Comparing New York’s Central Park to San Francisco’s Golden Gate Park
Large public city parks are one of the few inventions of the last century that have remained generally unchanged and which serve the same purpose as when created; providing unrestricted space to the general public for recreation and leisure. Though Central Park is full of people running, walking, rolling, playing, or just relaxing;
Use of Golden Gate Park is much reduced from 100 years ago when 45,000 of the city's 250,000 residents would crowd the Park on an typical Sunday.
Central Park is shaped like Golden Gate Park, long and but a few blocks wide, about 800 acres to GGP’s 1,000 acres. Central Park is bounded on all sides by dense city, primarily residential,
as is GGP. Central Park has a major art museum within it boundaries, the MET, and two other major institutions directly on it edges, the Guggenheim and the Natural History Museum.
Central Park has two major surface roadways that run it length as with JFK and MLK Drives in GGP.
Certainly vegitation, weather, population density, and topography are major contrasts, but access for the automobile is the most obvious difference. Central Park has four distinct roadway and path systems made possible by over 150 bridges, all intentionally different in design.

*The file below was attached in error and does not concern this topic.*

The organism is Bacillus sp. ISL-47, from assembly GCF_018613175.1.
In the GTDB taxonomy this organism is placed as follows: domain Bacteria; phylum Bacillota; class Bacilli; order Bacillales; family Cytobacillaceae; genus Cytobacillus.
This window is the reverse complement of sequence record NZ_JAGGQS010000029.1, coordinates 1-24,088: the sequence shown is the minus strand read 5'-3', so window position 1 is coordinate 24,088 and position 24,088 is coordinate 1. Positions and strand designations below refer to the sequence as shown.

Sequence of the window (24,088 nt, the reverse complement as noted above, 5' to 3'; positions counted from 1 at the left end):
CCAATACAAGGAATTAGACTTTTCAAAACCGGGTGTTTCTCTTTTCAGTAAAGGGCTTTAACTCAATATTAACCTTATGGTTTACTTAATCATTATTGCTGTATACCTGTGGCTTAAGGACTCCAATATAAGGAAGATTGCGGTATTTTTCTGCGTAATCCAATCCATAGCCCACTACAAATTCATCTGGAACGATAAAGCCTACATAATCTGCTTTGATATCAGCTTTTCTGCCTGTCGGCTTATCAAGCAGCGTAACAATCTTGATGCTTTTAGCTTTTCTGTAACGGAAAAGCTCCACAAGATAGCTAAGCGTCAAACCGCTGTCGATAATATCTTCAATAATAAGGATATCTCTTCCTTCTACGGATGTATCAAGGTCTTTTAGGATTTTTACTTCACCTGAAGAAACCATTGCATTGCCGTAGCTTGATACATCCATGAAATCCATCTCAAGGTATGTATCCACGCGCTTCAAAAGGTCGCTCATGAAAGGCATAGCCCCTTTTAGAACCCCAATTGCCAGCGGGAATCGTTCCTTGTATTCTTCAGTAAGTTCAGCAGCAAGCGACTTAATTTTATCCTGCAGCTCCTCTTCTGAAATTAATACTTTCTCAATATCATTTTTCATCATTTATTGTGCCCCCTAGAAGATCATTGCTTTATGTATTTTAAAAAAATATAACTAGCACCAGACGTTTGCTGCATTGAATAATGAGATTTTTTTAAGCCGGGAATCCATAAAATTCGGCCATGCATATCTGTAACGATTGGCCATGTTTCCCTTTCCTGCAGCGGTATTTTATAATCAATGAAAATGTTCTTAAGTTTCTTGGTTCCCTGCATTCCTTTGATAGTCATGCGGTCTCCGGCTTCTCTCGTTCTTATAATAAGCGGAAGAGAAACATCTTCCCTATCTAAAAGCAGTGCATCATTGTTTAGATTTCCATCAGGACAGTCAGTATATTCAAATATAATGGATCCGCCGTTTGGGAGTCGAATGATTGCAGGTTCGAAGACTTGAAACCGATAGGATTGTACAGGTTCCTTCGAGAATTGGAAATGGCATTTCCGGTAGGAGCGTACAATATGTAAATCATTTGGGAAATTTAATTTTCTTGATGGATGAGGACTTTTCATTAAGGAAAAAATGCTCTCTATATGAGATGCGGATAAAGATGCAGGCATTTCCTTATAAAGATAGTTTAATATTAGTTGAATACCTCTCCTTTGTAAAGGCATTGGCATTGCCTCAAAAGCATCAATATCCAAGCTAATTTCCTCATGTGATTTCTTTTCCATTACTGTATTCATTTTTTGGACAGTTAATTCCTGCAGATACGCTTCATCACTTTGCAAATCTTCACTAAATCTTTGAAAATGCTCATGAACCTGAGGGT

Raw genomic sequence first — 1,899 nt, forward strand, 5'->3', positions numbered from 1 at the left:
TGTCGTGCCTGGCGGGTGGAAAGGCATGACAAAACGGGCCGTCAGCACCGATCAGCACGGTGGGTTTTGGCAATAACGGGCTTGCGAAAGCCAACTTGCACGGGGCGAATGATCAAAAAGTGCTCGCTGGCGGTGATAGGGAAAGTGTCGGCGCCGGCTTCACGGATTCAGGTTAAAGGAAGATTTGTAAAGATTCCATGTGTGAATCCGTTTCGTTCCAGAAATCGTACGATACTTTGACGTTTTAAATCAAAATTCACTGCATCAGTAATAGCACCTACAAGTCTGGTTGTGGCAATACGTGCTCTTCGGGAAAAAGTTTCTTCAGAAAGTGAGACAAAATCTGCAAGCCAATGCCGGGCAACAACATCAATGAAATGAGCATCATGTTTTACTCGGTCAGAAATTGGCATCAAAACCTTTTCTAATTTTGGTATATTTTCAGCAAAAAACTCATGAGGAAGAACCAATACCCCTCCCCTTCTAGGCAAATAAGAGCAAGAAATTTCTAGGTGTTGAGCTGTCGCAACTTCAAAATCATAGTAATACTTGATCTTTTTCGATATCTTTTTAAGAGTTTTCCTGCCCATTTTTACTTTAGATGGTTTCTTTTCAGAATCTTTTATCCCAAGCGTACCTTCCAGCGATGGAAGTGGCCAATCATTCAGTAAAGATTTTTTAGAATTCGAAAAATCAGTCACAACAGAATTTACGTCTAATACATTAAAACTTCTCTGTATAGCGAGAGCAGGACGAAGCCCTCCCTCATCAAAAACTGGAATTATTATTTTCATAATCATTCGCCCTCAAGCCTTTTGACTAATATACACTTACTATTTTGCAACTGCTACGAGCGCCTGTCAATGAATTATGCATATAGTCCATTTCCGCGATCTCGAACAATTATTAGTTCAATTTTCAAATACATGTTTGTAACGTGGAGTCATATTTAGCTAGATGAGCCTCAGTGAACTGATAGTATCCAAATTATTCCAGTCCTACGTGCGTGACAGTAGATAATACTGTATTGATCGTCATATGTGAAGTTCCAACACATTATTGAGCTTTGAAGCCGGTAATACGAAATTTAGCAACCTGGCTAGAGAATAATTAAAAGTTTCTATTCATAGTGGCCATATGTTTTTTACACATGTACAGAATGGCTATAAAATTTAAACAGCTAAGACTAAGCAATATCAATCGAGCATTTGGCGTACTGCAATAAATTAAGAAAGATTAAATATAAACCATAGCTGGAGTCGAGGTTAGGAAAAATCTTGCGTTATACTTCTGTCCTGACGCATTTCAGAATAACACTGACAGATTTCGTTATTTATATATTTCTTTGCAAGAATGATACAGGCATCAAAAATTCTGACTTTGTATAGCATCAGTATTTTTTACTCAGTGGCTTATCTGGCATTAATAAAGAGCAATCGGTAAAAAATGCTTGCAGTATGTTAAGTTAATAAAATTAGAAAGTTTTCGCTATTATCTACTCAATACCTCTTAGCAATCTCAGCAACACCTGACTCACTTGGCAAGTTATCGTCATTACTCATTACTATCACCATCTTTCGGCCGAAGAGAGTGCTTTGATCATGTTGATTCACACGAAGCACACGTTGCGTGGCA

To handle non-park traffic access across Central Park, there are four sunken two-lane, two-way roadways with pedestrian sidewalks as much as 30’ below grade in places. These are all bounded by dense foliage and subtle fencing and traversed by broad bridges such that one has to look aggressively to even know they are there.
A second one-way roadway system rings the park and is 3 to 4 lanes wide with one lane reserved for human power, be it running, skating, or bicycling. Generally the roadway is closed entirely to traffic, opened only during rush hours weekdays. Posted rules claim this to be the only space bicycles and skates are allowed, but reality is somewhat different.
Then there is a very complete system of paved pathways, many using steps carved into the natural stone outcroppings. These paths meander through the Central Park, few running straight for any length, and none providing direct routes through the Park.
And fourth, there is a system of equestrian trails again separated from the other systems by bridges.
Vehicle parking in Central Park is restricted to staff in
generally out-of-the-way locations. With a few small exceptions, no private autos
are parked in Central Park.
The initial plans for roadways in Golden Gate Park mimicked Central Park, but sadly, money constraints and political infighting prevented the initial implementation and the right of ways for grade separation were claimed for the Concourse, the Arboretum, and dozens of other now sacred spaces. Central Park’s path and roadway system represents what could and should have been Golden Gate Park's system.
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